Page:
Sarkozy’s racist legacy

June 8, 2012 — Comment

Written by Graham Murray

Graham Murray reports on the ‘normalisation’ of extreme Right politics in France.

The defeat of Nicolas Sarkozy on 6 May 2012 should be celebrated as a victory against Islamophobia and racism. No other French presidential candidate from ‘mainstream’ politics tapped into the ideology of the far Right to the extent that Sarkozy did. In an unashamed bid to seduce Front National (FN) voters for whom he expressed his ‘respect’, Sarkozy effectively became the Petri dish of ‘Lepenism’. The discourse of the FN, once anathema to so-called French ‘republican values’ was ‘normalised’ under Sarkozy’s watch: from immigration to opposing the right to vote for immigrants, from France’s Christian roots to Halal meat and, of course, the dreaded burqa, Sarkozy – himself the son of an immigrant – borrowed the divisive and hateful discourse of the extreme Right and somehow believed that his fake ‘Lepenism’ would pass off for the genuine item.

Ultimately, however, Sarkozy’s achievement was to give credibility to the ideology of the far Right, and the timing was perfect: Marine Le Pen’s shrewd and polished style was the antithesis of her father’s provocative, vicious bulldog persona. Marine chose the well-trodden path of contemporary far-Right parties, distancing herself from her father’s apparent anti-Semitism and focusing instead on Islam and immigration. When Sarkozy attempted to tag onto one of Marine Le Pen’s hate campaigns and declared that the ‘principle subject of concern in the discussions of the French people … is this question of Halal meat’ even some of his own Union pour un Mouvement Populaire (UMP) party members cringed. Satirists milked Sarkozy’s madness, with one cartoonist portraying closed factories, tax breaks for the rich, high petrol prices and deteriorating public services, all stamped with the word ‘Halal’, as if the latter really mattered more than the fundamental issues of the day. The 2011 law banning the wearing of the burqa was clearly an act of cynical Islamophobia which sought to attract FN voters rather than tackle a real ‘problem’. While France is home to five million Muslims, fewer than 2,000 of the country’s Muslim women are believed to wear a face veil.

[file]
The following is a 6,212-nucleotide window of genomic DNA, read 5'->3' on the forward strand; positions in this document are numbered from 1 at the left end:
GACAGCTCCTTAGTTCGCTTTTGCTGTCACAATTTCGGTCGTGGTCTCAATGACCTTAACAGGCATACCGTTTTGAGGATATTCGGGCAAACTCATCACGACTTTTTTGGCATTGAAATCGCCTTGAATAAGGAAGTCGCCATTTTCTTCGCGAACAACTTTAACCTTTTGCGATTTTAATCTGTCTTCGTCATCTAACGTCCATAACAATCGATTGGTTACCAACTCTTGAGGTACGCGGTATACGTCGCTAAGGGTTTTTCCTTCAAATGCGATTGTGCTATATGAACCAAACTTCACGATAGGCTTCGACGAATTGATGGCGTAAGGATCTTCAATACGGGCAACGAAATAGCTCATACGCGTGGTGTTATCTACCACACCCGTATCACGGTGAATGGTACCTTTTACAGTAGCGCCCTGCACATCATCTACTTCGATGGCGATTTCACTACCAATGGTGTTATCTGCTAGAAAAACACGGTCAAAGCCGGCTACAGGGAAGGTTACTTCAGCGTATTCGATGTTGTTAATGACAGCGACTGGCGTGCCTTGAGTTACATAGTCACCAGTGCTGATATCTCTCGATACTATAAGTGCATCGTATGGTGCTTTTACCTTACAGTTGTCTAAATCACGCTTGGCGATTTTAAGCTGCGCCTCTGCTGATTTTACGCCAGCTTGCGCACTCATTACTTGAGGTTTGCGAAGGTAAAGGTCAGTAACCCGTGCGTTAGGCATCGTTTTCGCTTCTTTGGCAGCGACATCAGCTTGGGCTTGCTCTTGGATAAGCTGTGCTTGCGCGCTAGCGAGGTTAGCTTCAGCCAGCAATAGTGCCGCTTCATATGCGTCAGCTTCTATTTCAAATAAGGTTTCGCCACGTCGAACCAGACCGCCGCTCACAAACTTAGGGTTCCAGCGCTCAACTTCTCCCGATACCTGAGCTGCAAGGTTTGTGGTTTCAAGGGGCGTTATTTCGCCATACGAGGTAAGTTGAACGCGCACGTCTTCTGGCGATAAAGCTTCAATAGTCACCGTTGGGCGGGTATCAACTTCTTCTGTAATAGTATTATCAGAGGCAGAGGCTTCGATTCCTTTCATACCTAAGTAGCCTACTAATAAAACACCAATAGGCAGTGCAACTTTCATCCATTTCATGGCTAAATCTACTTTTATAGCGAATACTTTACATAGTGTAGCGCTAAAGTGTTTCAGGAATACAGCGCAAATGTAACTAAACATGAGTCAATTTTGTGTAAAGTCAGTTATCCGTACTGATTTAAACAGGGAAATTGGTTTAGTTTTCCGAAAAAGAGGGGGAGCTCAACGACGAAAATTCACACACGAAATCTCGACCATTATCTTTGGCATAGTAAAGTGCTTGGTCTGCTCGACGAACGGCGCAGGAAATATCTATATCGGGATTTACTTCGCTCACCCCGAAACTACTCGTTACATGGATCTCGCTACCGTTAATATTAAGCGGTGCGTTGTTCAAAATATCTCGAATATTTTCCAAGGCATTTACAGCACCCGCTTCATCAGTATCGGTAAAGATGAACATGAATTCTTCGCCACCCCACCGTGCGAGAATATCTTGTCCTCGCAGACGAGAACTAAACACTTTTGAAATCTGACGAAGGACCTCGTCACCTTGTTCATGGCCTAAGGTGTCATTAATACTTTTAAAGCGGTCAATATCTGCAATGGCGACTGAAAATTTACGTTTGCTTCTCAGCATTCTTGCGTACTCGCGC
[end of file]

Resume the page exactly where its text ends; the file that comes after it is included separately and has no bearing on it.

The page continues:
Sarkozy surrounded himself with likeminded provocateurs in his bid to woo FN supporters. Interior Minister Claude Guéant provoked outrage when he told right-wing students ‘all civilisations are not equal’, a statement whose absurdity was mocked even by the FN. It was perhaps an ‘initiative’ of Sarkozy’s, Minister for Immigration, Integration and National Identity, Eric Besson that marked the nadir of Sarkozy’s presidency. With Sarkozy’s backing, Besson managed to perfectly combine the ridiculous and the reactionary when he launched a series of town hall meetings across France to discuss and define French national identity. The national identity ‘debate’ turned into a nefarious conduit for racism and Islamophobia and was even criticised by UMP politicians. But Sarkozy expressed ‘very strong support’ for Besson and criticised his detractors. In 2010, the then Interior Minister and Sarkozy’s friend and ally, Brice Hortefeux was fined for making racist comments about a young UMP activist of Algerian origin. In a video clip which was circulated on the internet a woman is heard to say of the activist: ‘He is one of us … he is our little Arab’, to which Hortefeux apparently responds, ‘We always need one. It’s when there are lots of them that there are problems.’

Joker of the pack